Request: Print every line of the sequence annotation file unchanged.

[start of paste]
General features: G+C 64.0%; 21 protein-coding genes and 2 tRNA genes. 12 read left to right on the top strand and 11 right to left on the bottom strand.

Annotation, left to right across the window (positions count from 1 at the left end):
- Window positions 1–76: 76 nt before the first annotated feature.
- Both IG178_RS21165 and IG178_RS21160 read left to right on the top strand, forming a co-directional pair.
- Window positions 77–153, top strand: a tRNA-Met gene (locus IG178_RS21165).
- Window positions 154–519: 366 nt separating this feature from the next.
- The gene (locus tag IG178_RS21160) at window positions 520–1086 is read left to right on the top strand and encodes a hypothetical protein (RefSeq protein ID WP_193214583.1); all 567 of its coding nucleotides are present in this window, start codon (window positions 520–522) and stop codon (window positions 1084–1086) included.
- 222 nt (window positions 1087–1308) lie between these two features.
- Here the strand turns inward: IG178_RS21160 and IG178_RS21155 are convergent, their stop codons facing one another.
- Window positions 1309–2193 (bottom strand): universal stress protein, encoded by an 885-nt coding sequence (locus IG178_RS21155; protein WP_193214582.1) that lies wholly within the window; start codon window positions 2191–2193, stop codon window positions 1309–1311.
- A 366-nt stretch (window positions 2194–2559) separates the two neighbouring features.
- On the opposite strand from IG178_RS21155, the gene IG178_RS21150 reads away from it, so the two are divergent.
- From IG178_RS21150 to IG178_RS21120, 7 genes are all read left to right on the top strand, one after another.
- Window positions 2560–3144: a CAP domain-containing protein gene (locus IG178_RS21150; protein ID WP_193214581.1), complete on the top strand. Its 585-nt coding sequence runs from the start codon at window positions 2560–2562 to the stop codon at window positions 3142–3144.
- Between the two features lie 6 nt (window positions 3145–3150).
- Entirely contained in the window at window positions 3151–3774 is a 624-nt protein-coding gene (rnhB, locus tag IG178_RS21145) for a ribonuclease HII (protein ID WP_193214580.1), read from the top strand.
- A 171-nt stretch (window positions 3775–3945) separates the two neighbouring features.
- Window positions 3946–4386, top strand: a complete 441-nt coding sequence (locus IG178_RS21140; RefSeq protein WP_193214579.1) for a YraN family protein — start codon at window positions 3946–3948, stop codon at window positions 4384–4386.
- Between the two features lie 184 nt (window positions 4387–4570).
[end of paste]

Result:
General features: G+C 64.0%; 21 protein-coding genes and 2 tRNA genes. 12 read left to right on the top strand and 11 right to left on the bottom strand.

Annotation, left to right across the window (positions count from 1 at the left end):
- Window positions 1–76: 76 nt before the first annotated feature.
- Both IG178_RS21165 and IG178_RS21160 read left to right on the top strand, forming a co-directional pair.
- Window positions 77–153, top strand: a tRNA-Met gene (locus IG178_RS21165).
- Window positions 154–519: 366 nt separating this feature from the next.
- The gene (locus tag IG178_RS21160) at window positions 520–1086 is read left to right on the top strand and encodes a hypothetical protein (RefSeq protein ID WP_193214583.1); all 567 of its coding nucleotides are present in this window, start codon (window positions 520–522) and stop codon (window positions 1084–1086) included.
- 222 nt (window positions 1087–1308) lie between these two features.
- Here the strand turns inward: IG178_RS21160 and IG178_RS21155 are convergent, their stop codons facing one another.
- Window positions 1309–2193 (bottom strand): universal stress protein, encoded by an 885-nt coding sequence (locus IG178_RS21155; protein WP_193214582.1) that lies wholly within the window; start codon window positions 2191–2193, stop codon window positions 1309–1311.
- A 366-nt stretch (window positions 2194–2559) separates the two neighbouring features.
- On the opposite strand from IG178_RS21155, the gene IG178_RS21150 reads away from it, so the two are divergent.
- From IG178_RS21150 to IG178_RS21120, 7 genes are all read left to right on the top strand, one after another.
- Window positions 2560–3144: a CAP domain-containing protein gene (locus IG178_RS21150; protein ID WP_193214581.1), complete on the top strand. Its 585-nt coding sequence runs from the start codon at window positions 2560–2562 to the stop codon at window positions 3142–3144.
- Between the two features lie 6 nt (window positions 3145–3150).
- Entirely contained in the window at window positions 3151–3774 is a 624-nt protein-coding gene (rnhB, locus tag IG178_RS21145) for a ribonuclease HII (protein ID WP_193214580.1), read from the top strand.
- A 171-nt stretch (window positions 3775–3945) separates the two neighbouring features.
- Window positions 3946–4386, top strand: a complete 441-nt coding sequence (locus IG178_RS21140; RefSeq protein WP_193214579.1) for a YraN family protein — start codon at window positions 3946–3948, stop codon at window positions 4384–4386.
- Between the two features lie 184 nt (window positions 4387–4570).